[Date Prev][Date Next] [Chronological] [Thread] [Top]

RE: [PSUBS-MAILIST] Hull Calc Spreadsheet

You're certainly right that certification agencies use lower safety factors.
Per an earlier post of Carsten's the Germans even use variable factors
depending on the design depth, and for deep diving subs the failure/normal
factor was 1.73.

Problem is, I'm an amateur and I'm building the sub in my garage. So my tool
for determining out-of-roundness, for example, is a Stanley tape measure. I
am quite sure that the pros have far more control over material and
fabrication tolerances. But even if I did get everything built just right,
the theoretical calculations are still only predictions. The actual failures
have been found to deviate from calculated values quite significantly. As a
general rule, the simpler the geometry the more reliable the calculation.
This is the reason I went with a really simple hull geometry in the first
place. If I had compound curves, or large openings, tapering wall
thicknesses, etc. I would not have the means to calculate them. And I try
not to use what I cannot calculate.

Bear in mind also that the strength of shells does not decrease in a nice
linear way when you lose accuracy. Speaking figuratively, if your geometry
is off by lets say 5%, you won't find the collapse depth is off by 5% too.
Chances are the collapse depth can be down by orders of magnitude. 

There are lots of components on my sub that only present an inconvenience if
they fail, and for those I don't mind saying I've skimped and scrounged as
much as possible. But a pressure hull failure is altogether different. 

Ultimately its all about taking calculated risks, and the bottom line is the
safety factor will represent your own personal degree of risk aversion, as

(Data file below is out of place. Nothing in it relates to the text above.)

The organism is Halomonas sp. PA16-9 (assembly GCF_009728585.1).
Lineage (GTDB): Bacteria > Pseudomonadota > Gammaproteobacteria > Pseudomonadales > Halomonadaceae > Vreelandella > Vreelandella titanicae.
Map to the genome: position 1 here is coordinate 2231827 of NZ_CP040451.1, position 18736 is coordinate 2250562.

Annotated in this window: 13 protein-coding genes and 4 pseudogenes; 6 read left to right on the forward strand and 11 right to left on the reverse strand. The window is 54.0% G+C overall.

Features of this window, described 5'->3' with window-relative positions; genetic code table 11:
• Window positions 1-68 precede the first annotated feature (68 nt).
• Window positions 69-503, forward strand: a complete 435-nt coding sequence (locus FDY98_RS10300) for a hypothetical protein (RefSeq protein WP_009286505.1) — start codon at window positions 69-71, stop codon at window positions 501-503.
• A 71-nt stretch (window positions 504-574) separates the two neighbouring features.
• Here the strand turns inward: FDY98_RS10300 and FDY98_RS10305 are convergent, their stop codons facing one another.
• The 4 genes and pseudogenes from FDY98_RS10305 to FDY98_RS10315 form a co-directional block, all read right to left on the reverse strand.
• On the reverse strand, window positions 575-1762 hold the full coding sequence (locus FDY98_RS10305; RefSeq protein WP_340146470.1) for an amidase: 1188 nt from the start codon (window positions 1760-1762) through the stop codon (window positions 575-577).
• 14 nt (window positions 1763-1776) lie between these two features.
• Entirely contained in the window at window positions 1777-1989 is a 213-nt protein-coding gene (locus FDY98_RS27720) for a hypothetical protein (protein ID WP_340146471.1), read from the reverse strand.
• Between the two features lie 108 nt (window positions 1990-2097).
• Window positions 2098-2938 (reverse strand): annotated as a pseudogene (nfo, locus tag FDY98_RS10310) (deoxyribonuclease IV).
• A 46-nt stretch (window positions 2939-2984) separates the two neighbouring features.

well as the functional objective (e.g. tourist sub vs military). I don't
think there is a universal "right answer" on this one. 


- Alec

-----Original Message-----
From: Dewey Mason [mailto:bayan_darkeyes@yahoo.com]
Sent: Wednesday, October 31, 2001 7:26 PM
To: personal_submersibles@psubs.org
Subject: RE: [PSUBS-MAILIST] Hull Calc Spreadsheet

Hey Guys,
I am wondering why there seems to be such an VERY high
level of excess in every calculation and spec ya'll
build into your subs. The scientific arena does not
use so high a factor for a error margin. With good QC,
and high quality workmanship, a 100% margin should be
well above the likely point of failure. The USSR used
a much lower factor that this, and not one hull
failure has occurred (that anyone heard of, anyway).
It seems to me that an absurd error margin and
excessive layers of redundancy only up the final cost,
and slow the production of otherwise serviceable subs.
I DO belive in being safe, but also being sane. A sub
that has five layers of redundancy, and a safety
factor of three times calculated peramiters, and then
only sailed into waters no deeper than the operational
max, is a toy, or is wasting a huge amount of
I would not say anyone is WRONG in their choice of
safety features. I am simply asking, why SO MUCH usage
is being given up in the name of safety? In our
designs, we are currently looking at a one third
reduction of calculated max depth as operational, with
a test depth of ninety percent of max. We will need
the capacity for the work we will be doing. Also, what
factors do the various certification agencies use? The
insurance companies?
Just my thoughts on it, for what they are worth.

Do You Yahoo!?
Make a great connection at Yahoo! Personals.